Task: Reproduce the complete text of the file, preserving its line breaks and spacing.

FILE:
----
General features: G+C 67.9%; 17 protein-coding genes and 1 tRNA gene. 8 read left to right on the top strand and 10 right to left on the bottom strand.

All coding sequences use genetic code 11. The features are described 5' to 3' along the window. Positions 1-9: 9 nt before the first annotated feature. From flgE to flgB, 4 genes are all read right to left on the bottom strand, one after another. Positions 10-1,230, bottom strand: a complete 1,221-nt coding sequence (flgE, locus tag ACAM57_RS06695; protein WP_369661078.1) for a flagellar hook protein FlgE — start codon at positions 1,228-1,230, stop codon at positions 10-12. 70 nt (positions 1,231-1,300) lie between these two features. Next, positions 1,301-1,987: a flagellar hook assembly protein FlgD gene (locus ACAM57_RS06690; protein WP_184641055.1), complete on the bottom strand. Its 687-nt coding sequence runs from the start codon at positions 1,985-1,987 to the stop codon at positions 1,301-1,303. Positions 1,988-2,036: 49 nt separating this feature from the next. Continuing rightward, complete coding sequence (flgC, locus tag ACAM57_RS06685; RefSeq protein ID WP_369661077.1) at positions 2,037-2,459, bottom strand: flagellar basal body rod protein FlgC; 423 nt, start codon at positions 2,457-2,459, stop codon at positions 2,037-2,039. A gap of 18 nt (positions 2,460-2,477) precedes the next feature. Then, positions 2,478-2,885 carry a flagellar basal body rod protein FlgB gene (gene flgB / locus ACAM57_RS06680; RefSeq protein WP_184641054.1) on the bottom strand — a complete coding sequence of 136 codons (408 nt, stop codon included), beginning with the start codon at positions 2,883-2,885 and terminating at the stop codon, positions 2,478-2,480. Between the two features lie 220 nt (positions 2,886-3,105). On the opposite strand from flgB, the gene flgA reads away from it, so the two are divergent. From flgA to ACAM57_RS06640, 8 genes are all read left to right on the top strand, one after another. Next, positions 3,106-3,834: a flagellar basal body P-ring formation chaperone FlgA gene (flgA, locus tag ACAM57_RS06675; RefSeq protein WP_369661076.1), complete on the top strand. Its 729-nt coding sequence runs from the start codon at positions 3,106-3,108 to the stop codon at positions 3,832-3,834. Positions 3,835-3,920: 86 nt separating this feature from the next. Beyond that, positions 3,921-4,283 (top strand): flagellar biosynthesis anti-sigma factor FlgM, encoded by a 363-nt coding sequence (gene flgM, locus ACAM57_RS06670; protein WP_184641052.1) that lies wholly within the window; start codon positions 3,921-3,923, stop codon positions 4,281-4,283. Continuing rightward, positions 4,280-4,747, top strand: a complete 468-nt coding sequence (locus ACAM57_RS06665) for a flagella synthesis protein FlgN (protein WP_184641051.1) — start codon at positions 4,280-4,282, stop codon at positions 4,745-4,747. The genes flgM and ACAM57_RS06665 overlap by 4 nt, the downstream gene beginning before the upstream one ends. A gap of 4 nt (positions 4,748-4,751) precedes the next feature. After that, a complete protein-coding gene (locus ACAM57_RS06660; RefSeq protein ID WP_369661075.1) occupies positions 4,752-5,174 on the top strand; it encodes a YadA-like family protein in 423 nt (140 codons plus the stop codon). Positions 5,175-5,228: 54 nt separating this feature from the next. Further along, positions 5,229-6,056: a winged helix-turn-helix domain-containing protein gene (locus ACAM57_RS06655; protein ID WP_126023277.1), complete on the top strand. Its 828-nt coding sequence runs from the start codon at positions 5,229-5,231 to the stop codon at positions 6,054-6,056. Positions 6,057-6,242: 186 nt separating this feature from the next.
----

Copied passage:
General features: G+C 67.9%; 17 protein-coding genes and 1 tRNA gene. 8 read left to right on the top strand and 10 right to left on the bottom strand.

All coding sequences use genetic code 11. The features are described 5' to 3' along the window. Positions 1-9: 9 nt before the first annotated feature. From flgE to flgB, 4 genes are all read right to left on the bottom strand, one after another. Positions 10-1,230, bottom strand: a complete 1,221-nt coding sequence (flgE, locus tag ACAM57_RS06695; protein WP_369661078.1) for a flagellar hook protein FlgE — start codon at positions 1,228-1,230, stop codon at positions 10-12. 70 nt (positions 1,231-1,300) lie between these two features. Next, positions 1,301-1,987: a flagellar hook assembly protein FlgD gene (locus ACAM57_RS06690; protein WP_184641055.1), complete on the bottom strand. Its 687-nt coding sequence runs from the start codon at positions 1,985-1,987 to the stop codon at positions 1,301-1,303. Positions 1,988-2,036: 49 nt separating this feature from the next. Continuing rightward, complete coding sequence (flgC, locus tag ACAM57_RS06685; RefSeq protein ID WP_369661077.1) at positions 2,037-2,459, bottom strand: flagellar basal body rod protein FlgC; 423 nt, start codon at positions 2,457-2,459, stop codon at positions 2,037-2,039. A gap of 18 nt (positions 2,460-2,477) precedes the next feature. Then, positions 2,478-2,885 carry a flagellar basal body rod protein FlgB gene (gene flgB / locus ACAM57_RS06680; RefSeq protein WP_184641054.1) on the bottom strand — a complete coding sequence of 136 codons (408 nt, stop codon included), beginning with the start codon at positions 2,883-2,885 and terminating at the stop codon, positions 2,478-2,480. Between the two features lie 220 nt (positions 2,886-3,105). On the opposite strand from flgB, the gene flgA reads away from it, so the two are divergent. From flgA to ACAM57_RS06640, 8 genes are all read left to right on the top strand, one after another. Next, positions 3,106-3,834: a flagellar basal body P-ring formation chaperone FlgA gene (flgA, locus tag ACAM57_RS06675; RefSeq protein WP_369661076.1), complete on the top strand. Its 729-nt coding sequence runs from the start codon at positions 3,106-3,108 to the stop codon at positions 3,832-3,834. Positions 3,835-3,920: 86 nt separating this feature from the next. Beyond that, positions 3,921-4,283 (top strand): flagellar biosynthesis anti-sigma factor FlgM, encoded by a 363-nt coding sequence (gene flgM, locus ACAM57_RS06670; protein WP_184641052.1) that lies wholly within the window; start codon positions 3,921-3,923, stop codon positions 4,281-4,283. Continuing rightward, positions 4,280-4,747, top strand: a complete 468-nt coding sequence (locus ACAM57_RS06665) for a flagella synthesis protein FlgN (protein WP_184641051.1) — start codon at positions 4,280-4,282, stop codon at positions 4,745-4,747. The genes flgM and ACAM57_RS06665 overlap by 4 nt, the downstream gene beginning before the upstream one ends. A gap of 4 nt (positions 4,748-4,751) precedes the next feature. After that, a complete protein-coding gene (locus ACAM57_RS06660; RefSeq protein ID WP_369661075.1) occupies positions 4,752-5,174 on the top strand; it encodes a YadA-like family protein in 423 nt (140 codons plus the stop codon). Positions 5,175-5,228: 54 nt separating this feature from the next. Further along, positions 5,229-6,056: a winged helix-turn-helix domain-containing protein gene (locus ACAM57_RS06655; protein ID WP_126023277.1), complete on the top strand. Its 828-nt coding sequence runs from the start codon at positions 5,229-5,231 to the stop codon at positions 6,054-6,056. Positions 6,057-6,242: 186 nt separating this feature from the next.